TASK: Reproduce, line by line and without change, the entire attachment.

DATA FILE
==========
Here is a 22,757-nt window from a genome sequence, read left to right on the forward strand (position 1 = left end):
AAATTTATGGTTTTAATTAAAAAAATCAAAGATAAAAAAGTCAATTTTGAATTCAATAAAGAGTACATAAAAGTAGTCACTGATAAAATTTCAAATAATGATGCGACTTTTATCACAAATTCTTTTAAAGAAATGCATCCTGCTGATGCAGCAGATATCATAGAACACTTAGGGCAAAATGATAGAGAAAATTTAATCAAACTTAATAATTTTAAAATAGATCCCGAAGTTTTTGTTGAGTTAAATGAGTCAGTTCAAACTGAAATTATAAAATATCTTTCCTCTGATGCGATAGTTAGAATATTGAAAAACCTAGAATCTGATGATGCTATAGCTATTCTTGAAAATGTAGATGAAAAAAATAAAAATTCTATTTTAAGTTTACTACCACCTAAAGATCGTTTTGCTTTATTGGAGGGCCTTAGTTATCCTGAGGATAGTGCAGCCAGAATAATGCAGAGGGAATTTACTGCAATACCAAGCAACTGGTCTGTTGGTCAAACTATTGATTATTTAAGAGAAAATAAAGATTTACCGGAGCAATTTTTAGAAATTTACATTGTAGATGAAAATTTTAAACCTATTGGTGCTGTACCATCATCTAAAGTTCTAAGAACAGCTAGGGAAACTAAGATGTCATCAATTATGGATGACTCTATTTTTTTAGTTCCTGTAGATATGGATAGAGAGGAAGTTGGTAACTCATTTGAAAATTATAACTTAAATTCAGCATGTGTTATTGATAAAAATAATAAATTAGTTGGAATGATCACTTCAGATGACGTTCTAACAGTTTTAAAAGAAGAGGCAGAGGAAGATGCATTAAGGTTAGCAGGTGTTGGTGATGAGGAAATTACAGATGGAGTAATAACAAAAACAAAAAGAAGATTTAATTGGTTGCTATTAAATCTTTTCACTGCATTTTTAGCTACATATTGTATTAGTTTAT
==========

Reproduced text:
Here is a 22,757-nt window from a genome sequence, read left to right on the forward strand (position 1 = left end):
AAATTTATGGTTTTAATTAAAAAAATCAAAGATAAAAAAGTCAATTTTGAATTCAATAAAGAGTACATAAAAGTAGTCACTGATAAAATTTCAAATAATGATGCGACTTTTATCACAAATTCTTTTAAAGAAATGCATCCTGCTGATGCAGCAGATATCATAGAACACTTAGGGCAAAATGATAGAGAAAATTTAATCAAACTTAATAATTTTAAAATAGATCCCGAAGTTTTTGTTGAGTTAAATGAGTCAGTTCAAACTGAAATTATAAAATATCTTTCCTCTGATGCGATAGTTAGAATATTGAAAAACCTAGAATCTGATGATGCTATAGCTATTCTTGAAAATGTAGATGAAAAAAATAAAAATTCTATTTTAAGTTTACTACCACCTAAAGATCGTTTTGCTTTATTGGAGGGCCTTAGTTATCCTGAGGATAGTGCAGCCAGAATAATGCAGAGGGAATTTACTGCAATACCAAGCAACTGGTCTGTTGGTCAAACTATTGATTATTTAAGAGAAAATAAAGATTTACCGGAGCAATTTTTAGAAATTTACATTGTAGATGAAAATTTTAAACCTATTGGTGCTGTACCATCATCTAAAGTTCTAAGAACAGCTAGGGAAACTAAGATGTCATCAATTATGGATGACTCTATTTTTTTAGTTCCTGTAGATATGGATAGAGAGGAAGTTGGTAACTCATTTGAAAATTATAACTTAAATTCAGCATGTGTTATTGATAAAAATAATAAATTAGTTGGAATGATCACTTCAGATGACGTTCTAACAGTTTTAAAAGAAGAGGCAGAGGAAGATGCATTAAGGTTAGCAGGTGTTGGTGATGAGGAAATTACAGATGGAGTAATAACAAAAACAAAAAGAAGATTTAATTGGTTGCTATTAAATCTTTTCACTGCATTTTTAGCTACATATTGTATTAGTTTAT